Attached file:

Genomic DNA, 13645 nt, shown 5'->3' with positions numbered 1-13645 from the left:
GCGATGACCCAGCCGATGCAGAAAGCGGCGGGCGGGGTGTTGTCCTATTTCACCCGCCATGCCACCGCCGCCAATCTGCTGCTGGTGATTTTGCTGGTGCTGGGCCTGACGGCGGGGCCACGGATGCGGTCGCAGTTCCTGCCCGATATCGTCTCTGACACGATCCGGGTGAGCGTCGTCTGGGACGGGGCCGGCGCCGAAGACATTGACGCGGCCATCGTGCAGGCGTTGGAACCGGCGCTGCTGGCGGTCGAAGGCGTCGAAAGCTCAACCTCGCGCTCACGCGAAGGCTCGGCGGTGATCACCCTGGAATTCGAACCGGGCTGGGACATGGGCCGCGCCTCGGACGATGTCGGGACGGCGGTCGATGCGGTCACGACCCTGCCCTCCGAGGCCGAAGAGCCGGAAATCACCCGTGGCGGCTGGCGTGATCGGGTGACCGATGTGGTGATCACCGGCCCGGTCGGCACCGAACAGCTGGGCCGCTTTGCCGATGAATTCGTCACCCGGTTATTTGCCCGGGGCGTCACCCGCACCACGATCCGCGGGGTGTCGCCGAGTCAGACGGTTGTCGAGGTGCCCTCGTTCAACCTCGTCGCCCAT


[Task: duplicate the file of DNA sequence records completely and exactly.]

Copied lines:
Genomic DNA, 13645 nt, shown 5'->3' with positions numbered 1-13645 from the left:
GCGATGACCCAGCCGATGCAGAAAGCGGCGGGCGGGGTGTTGTCCTATTTCACCCGCCATGCCACCGCCGCCAATCTGCTGCTGGTGATTTTGCTGGTGCTGGGCCTGACGGCGGGGCCACGGATGCGGTCGCAGTTCCTGCCCGATATCGTCTCTGACACGATCCGGGTGAGCGTCGTCTGGGACGGGGCCGGCGCCGAAGACATTGACGCGGCCATCGTGCAGGCGTTGGAACCGGCGCTGCTGGCGGTCGAAGGCGTCGAAAGCTCAACCTCGCGCTCACGCGAAGGCTCGGCGGTGATCACCCTGGAATTCGAACCGGGCTGGGACATGGGCCGCGCCTCGGACGATGTCGGGACGGCGGTCGATGCGGTCACGACCCTGCCCTCCGAGGCCGAAGAGCCGGAAATCACCCGTGGCGGCTGGCGTGATCGGGTGACCGATGTGGTGATCACCGGCCCGGTCGGCACCGAACAGCTGGGCCGCTTTGCCGATGAATTCGTCACCCGGTTATTTGCCCGGGGCGTCACCCGCACCACGATCCGCGGGGTGTCGCCGAGTCAGACGGTTGTCGAGGTGCCCTCGTTCAACCTCGTCGCCCAT